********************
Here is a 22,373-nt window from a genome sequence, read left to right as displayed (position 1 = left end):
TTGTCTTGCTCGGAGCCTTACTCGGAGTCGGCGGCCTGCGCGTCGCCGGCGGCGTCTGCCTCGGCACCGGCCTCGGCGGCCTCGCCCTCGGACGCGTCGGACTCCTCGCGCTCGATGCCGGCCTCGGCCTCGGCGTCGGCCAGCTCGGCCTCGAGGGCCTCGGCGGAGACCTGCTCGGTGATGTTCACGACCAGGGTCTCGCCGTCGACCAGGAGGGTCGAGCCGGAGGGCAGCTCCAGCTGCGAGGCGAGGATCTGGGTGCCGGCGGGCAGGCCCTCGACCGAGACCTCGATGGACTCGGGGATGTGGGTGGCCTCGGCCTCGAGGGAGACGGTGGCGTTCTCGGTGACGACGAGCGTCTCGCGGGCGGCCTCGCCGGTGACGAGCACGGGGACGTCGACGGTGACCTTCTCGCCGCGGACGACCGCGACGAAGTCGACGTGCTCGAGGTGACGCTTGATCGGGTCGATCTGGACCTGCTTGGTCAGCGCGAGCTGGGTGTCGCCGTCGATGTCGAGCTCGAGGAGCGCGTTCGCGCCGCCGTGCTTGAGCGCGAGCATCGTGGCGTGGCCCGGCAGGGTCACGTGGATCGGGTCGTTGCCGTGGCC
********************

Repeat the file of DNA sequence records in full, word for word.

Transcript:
Here is a 22,373-nt window from a genome sequence, read left to right as displayed (position 1 = left end):
TTGTCTTGCTCGGAGCCTTACTCGGAGTCGGCGGCCTGCGCGTCGCCGGCGGCGTCTGCCTCGGCACCGGCCTCGGCGGCCTCGCCCTCGGACGCGTCGGACTCCTCGCGCTCGATGCCGGCCTCGGCCTCGGCGTCGGCCAGCTCGGCCTCGAGGGCCTCGGCGGAGACCTGCTCGGTGATGTTCACGACCAGGGTCTCGCCGTCGACCAGGAGGGTCGAGCCGGAGGGCAGCTCCAGCTGCGAGGCGAGGATCTGGGTGCCGGCGGGCAGGCCCTCGACCGAGACCTCGATGGACTCGGGGATGTGGGTGGCCTCGGCCTCGAGGGAGACGGTGGCGTTCTCGGTGACGACGAGCGTCTCGCGGGCGGCCTCGCCGGTGACGAGCACGGGGACGTCGACGGTGACCTTCTCGCCGCGGACGACCGCGACGAAGTCGACGTGCTCGAGGTGACGCTTGATCGGGTCGATCTGGACCTGCTTGGTCAGCGCGAGCTGGGTGTCGCCGTCGATGTCGAGCTCGAGGAGCGCGTTCGCGCCGCCGTGCTTGAGCGCGAGCATCGTGGCGTGGCCCGGCAGGGTCACGTGGATCGGGTCGTTGCCGTGGCC